Utah Food Trucks: Indie Rock You Can Eat

Photo: Logan Sorenson

Just like that working-class, alt-country outfit that you’d find playing at Kilby Court on a Wednesday night, food trucks deliver their goods with honesty and enthusiasm—which is what makes them so attractive. After driving all over the Wasatch Front to track down the subjects of this article, I couldn’t help but feel a kinship with the rabid fans of Stillwater in Cameron Crowe’s film Almost Famous. Over the course of a week, SLUG checked out four local food trucks, each of which offered a unique culinary perspective.

It was during an afternoon lunch rush that I visited Bento Truck on the U of U campus. I ordered a combo bowl—Teriyaki Chicken and Fried Tofu ($6.50) along with a side of Shumai ($2), which are lovely, deep-fried balls of ground shrimp. The Teriyaki Chicken was tasty—despite its tendency to show up on every Asian-inspired menu—as Bento Truck manages to infuse some life into the dish. My favorite was the Fried Tofu, which had a nice outer chewiness that gave way to a silky interior. The rice and veggies were OK—I was hoping for more of the garlic and ginger flavors that are characteristic of stir-fry. The Shumai were surprising little pops of flavor that I really enjoyed. It looked like they were cloaked in a wonton wrapper, which added a bit of chewy texture to the shrimp balls. At only 2 bucks, they’re a great side dish. Bento Truck is great at offering substantial portions at reasonable prices—which is likely why they crush it during lunchtime at the U.


During my first visit to Cupbop, I wasn’t quite sure which direction to take. Their menu offers four different options, and they all sounded delicious. Luckily, the Combo Bowl ($8) let me try them all. After ordering, it’s time to pick the level of heat that you want to add, on a scale of 1 to 10. I’m a fan of spicy food, but I also didn’t want my overconfidence to punish me later, so I went with a level 7. My first few bites into the glorious pile of barbecued meat, tender sweet potato noodles and fluffy rice struck a nice balance between the earthy, slightly sweet meat and the spicy sauces. I also tried the barbecued chicken in the strangely named KKO KKO Bowl ($7.50) at the first level of spiciness. The chicken was moist and juicy, but I thought the dish needed some of that spicy mayo to kick the flavors into high gear—my recommendation is to not settle for anything below level five. It’s the chemistry between Cupbop’s grilled meat and homemade hot sauce that makes this food truck worth a visit.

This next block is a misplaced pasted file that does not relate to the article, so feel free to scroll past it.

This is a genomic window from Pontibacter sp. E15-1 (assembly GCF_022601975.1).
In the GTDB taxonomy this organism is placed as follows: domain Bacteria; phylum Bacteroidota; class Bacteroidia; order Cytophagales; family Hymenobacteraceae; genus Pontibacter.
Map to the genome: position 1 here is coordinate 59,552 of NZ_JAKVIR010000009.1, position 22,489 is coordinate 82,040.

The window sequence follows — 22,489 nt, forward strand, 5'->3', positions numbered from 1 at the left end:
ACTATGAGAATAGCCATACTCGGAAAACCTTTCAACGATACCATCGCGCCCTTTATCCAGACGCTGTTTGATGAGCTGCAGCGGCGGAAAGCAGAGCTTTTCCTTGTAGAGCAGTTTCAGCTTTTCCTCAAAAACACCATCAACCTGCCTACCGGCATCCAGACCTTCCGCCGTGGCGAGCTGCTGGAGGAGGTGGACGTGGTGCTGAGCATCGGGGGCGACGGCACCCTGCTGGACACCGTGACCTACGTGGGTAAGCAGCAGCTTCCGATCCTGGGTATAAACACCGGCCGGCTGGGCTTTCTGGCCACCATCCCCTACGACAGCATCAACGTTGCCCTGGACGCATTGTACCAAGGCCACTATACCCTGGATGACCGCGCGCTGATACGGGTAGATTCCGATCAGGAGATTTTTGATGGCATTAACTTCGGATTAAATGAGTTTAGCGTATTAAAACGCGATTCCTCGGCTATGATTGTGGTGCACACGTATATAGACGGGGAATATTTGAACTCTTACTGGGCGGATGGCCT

Grub Truck’s whole menu is a love letter to the versatility of the taco. Once again, I wanted to try everything, so I went for a menu item known as Three Amigos ($8). The Three Amigos is a plate piled high with three varieties of their tacos, and since they had four to choose from, I paid the extra three bucks to get them all. The best of the bunch was the Korean Taco ($7 full size). Taking their own spicy mayo and adding it to a taco with barbecued beef, roasted broccoli and brown rice was an excellent fusion between Korean and Mexican food. Next up was the Greek Taco ($6 full size), stuffed with chicken souvlaki, feta cheese and homemade tzatziki sauce. The tzatziki was creamy and brought just the right amount of cucumber flavor to the show. The Veggie Taco ($6 full size) was filled with roasted squash and zucchini and topped with that lovely tzatziki. The roasted veggies were a hearty meat substitute, but the flavors were very similar to the Greek Taco. The Thai Taco ($6 full size) was the one that fell just a bit flat for me. The chicken and slaw were tasty, but the peanut sauce didn’t deliver the Thai flavor that I was hoping for.

Like many great innovations, the food at Off the Grid represents an idea that is so good that it’s a mystery as to why no one thought of it earlier. The idea in question is the food truck’s signature waffle sandwiches. Barbecue pulled pork and buffalo chicken just aren’t the same after you’ve had them served between two perfect, golden-brown waffles.

The local favorite is a sandwich called the Bee’s Cheese ($6). It begins with Off the Grid’s signature waffles—crispy on the outside, chewy on the inside and kissed with a hint of sweetness. With the Bee’s Cheese, these waffles have a crunchy parmesan crust and are hugging a few melty slices of Beehive Cheese’s cheddar. For a buck more, they’ll add pulled pork or buffalo chicken, which was a deal too good to pass up. I went with the buffalo chicken and was surprised to find generously portioned slices of chicken breast slathered in a well-balanced buffalo sauce. It’s a great achievement in the history of sandwiches. The parmesan crust and the natural crispness of the waffle worked well texturally, especially when the gooey cheese was involved.

For more Utah Food trucks, check out Food Truck Thursday at Gallivan Plaza from 11 a.m.–2 p.m. at 62 Gallivan Ave.—but do try to pace yourself.